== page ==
Reviewing every film I watched in February
Well, here we are again, another year, another summary. This year's post is obviously going to be slightly different, but there has still been a fantastic selection of great films to watch, albeit from my sofa rather than a multiplex.
14 years ago, a mankini-wearing, moustached character burst from the television onto cinema screens and made his mark on comedy history. Now, he’s back tackling Trump’s America, COVID-19 and everything in between. Less fresh but more satirical, ‘Borat: Subsequent Movie Film’ is a welcome return from Sacha Baron Cohen’s most enduring character.
The date: April 30th 2019. The event: The first Sonic trailer is released online. The issue: HORRIBLE CGI design of the main character. After a six-month delay from its original release date, Sonic the Hedgehog is finally released with a fully re-designed character. Unfortunately, in all the faff over the image of Sonic, the filmmakers … Continue reading “Uh…Meow?” (Sonic the Hedgehog review)
From the actor behind ‘Billy Maddison’, ‘Grown Ups 2’ and ‘Jack and Jill’ comes an unbelievable 180 degree-turn. Directed by The Safdie Brothers, 'Uncut Gems' is the breakout serious role Adam Sandler needed to put him back in the hearts of audiences and critics alike. Presented as a two-hour anxiety attack, the film is a … Continue reading “This is how I win…” (Uncut Gems review)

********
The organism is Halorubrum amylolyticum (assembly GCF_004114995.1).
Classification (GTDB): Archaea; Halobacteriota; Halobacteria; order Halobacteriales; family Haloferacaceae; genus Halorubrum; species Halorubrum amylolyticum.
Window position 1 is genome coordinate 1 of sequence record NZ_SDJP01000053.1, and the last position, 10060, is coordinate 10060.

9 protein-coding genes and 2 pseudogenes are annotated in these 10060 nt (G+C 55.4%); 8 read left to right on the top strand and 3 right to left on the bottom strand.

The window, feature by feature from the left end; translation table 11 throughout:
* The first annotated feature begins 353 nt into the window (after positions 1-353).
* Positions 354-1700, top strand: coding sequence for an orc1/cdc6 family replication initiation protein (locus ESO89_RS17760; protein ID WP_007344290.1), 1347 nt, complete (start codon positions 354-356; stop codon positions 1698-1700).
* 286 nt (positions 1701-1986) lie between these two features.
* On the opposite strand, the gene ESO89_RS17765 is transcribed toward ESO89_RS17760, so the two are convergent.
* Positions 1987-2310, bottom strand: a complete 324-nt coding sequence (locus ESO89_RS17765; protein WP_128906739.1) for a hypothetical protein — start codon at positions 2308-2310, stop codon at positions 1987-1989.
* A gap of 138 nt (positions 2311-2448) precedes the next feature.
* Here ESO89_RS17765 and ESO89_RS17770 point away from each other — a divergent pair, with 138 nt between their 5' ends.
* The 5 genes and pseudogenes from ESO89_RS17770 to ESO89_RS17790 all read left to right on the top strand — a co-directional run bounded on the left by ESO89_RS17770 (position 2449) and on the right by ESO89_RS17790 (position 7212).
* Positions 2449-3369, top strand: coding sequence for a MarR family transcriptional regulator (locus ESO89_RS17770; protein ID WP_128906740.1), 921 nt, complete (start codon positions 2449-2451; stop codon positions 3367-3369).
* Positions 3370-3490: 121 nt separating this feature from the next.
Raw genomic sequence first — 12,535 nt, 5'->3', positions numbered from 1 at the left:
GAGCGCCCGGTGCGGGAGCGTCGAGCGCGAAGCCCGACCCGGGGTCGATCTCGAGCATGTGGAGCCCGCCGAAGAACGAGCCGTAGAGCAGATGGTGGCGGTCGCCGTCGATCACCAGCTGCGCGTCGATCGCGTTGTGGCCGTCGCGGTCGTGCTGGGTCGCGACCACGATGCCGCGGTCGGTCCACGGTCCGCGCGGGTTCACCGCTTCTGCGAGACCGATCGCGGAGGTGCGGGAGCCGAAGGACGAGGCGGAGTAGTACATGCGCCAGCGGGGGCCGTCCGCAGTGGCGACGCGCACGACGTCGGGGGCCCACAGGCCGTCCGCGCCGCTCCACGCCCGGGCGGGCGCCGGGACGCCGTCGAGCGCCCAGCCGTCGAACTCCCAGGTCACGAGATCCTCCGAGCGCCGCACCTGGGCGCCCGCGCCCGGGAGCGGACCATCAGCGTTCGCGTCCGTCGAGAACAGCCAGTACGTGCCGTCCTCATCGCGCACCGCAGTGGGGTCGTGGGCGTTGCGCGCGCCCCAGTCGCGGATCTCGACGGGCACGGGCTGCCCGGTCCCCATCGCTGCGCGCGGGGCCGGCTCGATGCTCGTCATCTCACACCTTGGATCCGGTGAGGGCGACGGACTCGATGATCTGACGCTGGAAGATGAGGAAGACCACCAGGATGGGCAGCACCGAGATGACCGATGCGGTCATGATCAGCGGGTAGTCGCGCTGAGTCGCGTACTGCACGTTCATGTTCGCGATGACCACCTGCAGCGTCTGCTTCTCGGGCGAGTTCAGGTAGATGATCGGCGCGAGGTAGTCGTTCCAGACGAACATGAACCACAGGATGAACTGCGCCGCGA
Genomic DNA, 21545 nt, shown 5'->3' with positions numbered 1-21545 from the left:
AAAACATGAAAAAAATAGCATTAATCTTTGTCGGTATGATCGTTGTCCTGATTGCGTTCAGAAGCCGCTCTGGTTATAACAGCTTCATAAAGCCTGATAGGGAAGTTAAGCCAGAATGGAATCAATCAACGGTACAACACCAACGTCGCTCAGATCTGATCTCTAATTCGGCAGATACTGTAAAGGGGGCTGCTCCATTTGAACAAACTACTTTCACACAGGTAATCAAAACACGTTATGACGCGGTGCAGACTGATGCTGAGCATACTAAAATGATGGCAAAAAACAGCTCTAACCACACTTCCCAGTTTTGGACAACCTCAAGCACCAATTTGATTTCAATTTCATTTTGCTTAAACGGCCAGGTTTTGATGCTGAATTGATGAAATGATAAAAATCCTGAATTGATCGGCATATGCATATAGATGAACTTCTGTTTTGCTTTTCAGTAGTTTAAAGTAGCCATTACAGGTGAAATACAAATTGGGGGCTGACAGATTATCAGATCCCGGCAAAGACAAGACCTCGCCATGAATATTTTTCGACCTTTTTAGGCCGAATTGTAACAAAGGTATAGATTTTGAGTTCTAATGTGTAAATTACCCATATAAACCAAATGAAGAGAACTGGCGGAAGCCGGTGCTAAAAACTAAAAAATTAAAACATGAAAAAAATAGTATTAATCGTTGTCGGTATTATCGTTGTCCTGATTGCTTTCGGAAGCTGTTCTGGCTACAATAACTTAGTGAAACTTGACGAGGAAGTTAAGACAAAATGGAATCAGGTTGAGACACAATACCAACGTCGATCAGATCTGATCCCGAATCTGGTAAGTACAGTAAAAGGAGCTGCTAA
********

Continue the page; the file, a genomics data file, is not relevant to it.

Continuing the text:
Starring Matthew Rhys and Tom Hanks, 'A Beautiful Day in the Neighborhood' is a semi-biopic telling the story of cynical Esquire journalist who is sent to meet the legendary American star Fred Rogers. With a delicate tone, charming performances and a heart-warming message, it’s a fitting film for today’s climate. The film is based on … Continue reading “Sometimes we have to ask for help… and that’s okay…” (A Beautiful Day in the Neighborhood review)
From the creator of ‘The Thick of It’ and ‘The Death of Stalin’, Armando Iannucci brings us his latest project ‘The Personal History of David Copperfield’. Not a biopic of the American Magician, it’s the latest adaptation of Charles Dickens timeless novel, and features a fabulously British cast doing fantastically British things. A modern take … Continue reading “I’ve been attempting to learn gentlemen’s humour from a book…” (The Personal History of David Copperfield review)
Joining the likes of ‘The Producers’ and ‘The Great Dictator’, ‘Jojo Rabbit’ is that rarefied comedy that decides to tackle Hitler and the Nazi’s. Despite it being a dangerously easy topic to make a wrong step with, director Taika Waititi has created another film that perfectly walks the line between comedy and emotion without ever causing offence in the wrong way.
In Olivia Wilde’s debut as a feature director, Booksmart is that rare teen comedy that does more than tell a couple of sex jokes about apple pies (too subtle?). Though the film is not as emotionally rich as ‘Eighth Grade’, it still remains a tightly crafted, acutely observed and down-right hilarious coming-of-age comedy.
From director Paul Feig and writer Emma Thompson comes a charming festive rom-com that the title sequence brags is “based on George Michael’s eponymous song”. With great performances but a cliché story, it’s a fun film that fails to fully give cheer to someone special.